Essays on Monetary and Fiscal Policy
This dissertation consists of two chapters studying monetary and fiscal policy. In the first chapter, I study the welfare benefits and costs of increased central bank transparency in a dynamic model of costly information acquisition where agents can either choose to gather new costly information or remember information from the past for free. Information is costly to acquire due to an agent's limited attention. Agents face an intratemporal decision on how to allocate attention across public and private signals within the period and an intertemporal decision on how to allocate attention over time. The model embeds a coordination externality into the dynamic framework which motivates agents to be overly attentive to public information and creates the possibility of costly transparency. Interestingly, allowing for intratemporal and intertempral tradeoffs for attention amplifies (attenuates) the benefits (costs) of earlier transparency whereas it attenuates (amplifies) the benefits (costs) of delayed transparency.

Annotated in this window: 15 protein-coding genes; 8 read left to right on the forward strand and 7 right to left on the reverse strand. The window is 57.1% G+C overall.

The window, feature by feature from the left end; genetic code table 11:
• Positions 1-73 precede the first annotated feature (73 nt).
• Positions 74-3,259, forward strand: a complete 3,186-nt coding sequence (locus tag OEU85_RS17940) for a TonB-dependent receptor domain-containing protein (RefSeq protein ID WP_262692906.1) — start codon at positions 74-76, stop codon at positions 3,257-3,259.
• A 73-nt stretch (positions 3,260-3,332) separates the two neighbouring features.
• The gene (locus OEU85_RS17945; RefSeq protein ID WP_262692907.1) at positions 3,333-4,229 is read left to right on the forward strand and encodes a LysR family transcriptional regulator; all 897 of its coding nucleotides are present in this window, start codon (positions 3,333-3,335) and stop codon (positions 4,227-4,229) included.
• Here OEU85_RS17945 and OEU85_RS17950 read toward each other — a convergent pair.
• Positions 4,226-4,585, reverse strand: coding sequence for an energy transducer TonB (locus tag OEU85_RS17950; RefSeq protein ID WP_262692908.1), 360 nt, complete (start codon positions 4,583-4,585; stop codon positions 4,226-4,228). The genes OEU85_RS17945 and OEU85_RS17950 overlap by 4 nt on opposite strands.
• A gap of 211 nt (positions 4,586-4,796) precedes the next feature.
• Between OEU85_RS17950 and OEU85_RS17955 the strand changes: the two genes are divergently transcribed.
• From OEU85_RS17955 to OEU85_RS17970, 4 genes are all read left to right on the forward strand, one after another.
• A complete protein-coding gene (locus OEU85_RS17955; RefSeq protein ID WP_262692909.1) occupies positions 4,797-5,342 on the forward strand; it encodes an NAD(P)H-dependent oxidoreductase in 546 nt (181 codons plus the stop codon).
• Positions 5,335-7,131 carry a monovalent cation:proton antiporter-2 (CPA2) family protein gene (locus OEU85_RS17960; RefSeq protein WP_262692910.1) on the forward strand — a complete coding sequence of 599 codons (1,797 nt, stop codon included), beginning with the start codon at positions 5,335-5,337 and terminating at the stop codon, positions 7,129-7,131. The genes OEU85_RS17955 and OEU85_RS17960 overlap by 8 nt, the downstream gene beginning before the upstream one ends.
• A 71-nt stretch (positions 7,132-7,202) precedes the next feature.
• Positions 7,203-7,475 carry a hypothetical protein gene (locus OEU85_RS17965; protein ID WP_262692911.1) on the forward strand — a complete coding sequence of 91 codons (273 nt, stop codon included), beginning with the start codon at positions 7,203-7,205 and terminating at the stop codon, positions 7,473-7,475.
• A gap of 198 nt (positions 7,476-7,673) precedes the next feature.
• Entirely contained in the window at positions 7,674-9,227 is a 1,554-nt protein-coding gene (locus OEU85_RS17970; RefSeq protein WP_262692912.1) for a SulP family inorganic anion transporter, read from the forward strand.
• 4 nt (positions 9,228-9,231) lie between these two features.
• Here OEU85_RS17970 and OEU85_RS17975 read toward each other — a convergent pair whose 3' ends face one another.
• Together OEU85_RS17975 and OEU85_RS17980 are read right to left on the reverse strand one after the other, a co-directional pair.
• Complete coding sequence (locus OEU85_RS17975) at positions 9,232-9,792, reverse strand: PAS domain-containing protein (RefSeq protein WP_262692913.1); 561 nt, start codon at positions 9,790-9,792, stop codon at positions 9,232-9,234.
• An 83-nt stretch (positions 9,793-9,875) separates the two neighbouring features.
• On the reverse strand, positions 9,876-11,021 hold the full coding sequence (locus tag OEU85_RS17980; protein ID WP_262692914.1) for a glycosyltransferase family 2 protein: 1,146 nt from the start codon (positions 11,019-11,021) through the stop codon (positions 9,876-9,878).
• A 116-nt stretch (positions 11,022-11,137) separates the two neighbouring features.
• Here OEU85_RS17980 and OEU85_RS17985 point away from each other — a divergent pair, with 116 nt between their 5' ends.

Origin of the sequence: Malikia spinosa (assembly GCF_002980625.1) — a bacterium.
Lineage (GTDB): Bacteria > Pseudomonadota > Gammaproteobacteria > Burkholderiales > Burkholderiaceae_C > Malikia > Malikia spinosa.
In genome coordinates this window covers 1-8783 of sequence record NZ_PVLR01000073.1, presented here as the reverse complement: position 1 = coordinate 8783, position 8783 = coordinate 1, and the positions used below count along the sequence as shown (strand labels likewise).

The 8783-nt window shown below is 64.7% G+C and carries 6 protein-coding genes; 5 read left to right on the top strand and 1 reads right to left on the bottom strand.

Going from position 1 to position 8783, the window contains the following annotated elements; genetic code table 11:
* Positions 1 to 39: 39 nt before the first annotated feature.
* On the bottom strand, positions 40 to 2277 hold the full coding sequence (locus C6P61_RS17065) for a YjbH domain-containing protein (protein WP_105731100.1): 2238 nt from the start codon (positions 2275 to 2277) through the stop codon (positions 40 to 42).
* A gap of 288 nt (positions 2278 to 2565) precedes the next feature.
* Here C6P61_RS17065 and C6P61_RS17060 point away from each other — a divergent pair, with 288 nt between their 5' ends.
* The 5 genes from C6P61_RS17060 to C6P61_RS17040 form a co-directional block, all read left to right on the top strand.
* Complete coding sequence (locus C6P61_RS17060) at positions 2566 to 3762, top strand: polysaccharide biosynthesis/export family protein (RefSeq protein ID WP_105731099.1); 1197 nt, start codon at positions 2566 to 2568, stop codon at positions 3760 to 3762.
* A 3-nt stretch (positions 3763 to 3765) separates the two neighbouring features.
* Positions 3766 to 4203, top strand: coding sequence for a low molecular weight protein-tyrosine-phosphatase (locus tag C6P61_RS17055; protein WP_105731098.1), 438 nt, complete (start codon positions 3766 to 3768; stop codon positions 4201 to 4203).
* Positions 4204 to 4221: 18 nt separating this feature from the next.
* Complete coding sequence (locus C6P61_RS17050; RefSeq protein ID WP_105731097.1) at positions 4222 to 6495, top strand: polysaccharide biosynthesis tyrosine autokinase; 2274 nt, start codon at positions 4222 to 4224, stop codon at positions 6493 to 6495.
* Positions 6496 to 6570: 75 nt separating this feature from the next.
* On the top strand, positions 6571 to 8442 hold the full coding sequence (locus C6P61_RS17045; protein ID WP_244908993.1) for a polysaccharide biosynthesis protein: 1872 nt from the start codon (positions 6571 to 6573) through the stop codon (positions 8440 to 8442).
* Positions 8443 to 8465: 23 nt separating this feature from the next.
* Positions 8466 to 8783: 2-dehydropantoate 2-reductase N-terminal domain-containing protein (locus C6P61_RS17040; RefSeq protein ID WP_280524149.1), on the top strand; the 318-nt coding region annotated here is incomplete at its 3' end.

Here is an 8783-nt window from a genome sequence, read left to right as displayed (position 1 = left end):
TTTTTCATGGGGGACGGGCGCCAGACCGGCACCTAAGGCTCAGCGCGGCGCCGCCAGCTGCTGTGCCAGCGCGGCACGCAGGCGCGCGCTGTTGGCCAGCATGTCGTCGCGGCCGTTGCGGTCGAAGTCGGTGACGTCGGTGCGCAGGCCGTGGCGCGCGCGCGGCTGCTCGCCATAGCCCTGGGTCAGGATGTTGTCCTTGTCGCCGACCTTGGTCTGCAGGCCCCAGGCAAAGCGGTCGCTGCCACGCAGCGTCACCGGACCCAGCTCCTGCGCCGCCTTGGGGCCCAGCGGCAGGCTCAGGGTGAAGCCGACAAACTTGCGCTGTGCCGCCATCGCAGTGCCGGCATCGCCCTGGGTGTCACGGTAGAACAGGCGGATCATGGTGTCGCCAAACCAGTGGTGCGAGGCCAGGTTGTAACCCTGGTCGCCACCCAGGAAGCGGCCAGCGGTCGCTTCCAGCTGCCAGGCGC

The second chapter, co-authored with Barbara Rossi and Atsushi Inoue, studies the empirical effects of unexpected changes in government spending and tax policy on heterogeneous agents. We use data from the Consumption Expenditure Survey (CEX) to estimate individual-level impulse responses as well as multipliers for government spending and tax policy shocks. The main empirical finding of this paper is that unexpected fiscal shocks have substantially different effects on consumers depending on their age, income levels, and education. In particular, the wealthiest individuals tend to behave according to the predictions of standard RBC models, whereas the poorest individuals tend to behave according to standard IS-LM (non-Ricardian) models, due to credit constraints. Furthermore, government spending policy shocks tend to decrease consumption inequality, whereas tax policy shocks most negatively affect the lives of the poor, more so than the rich, thus increasing consumption inequality.
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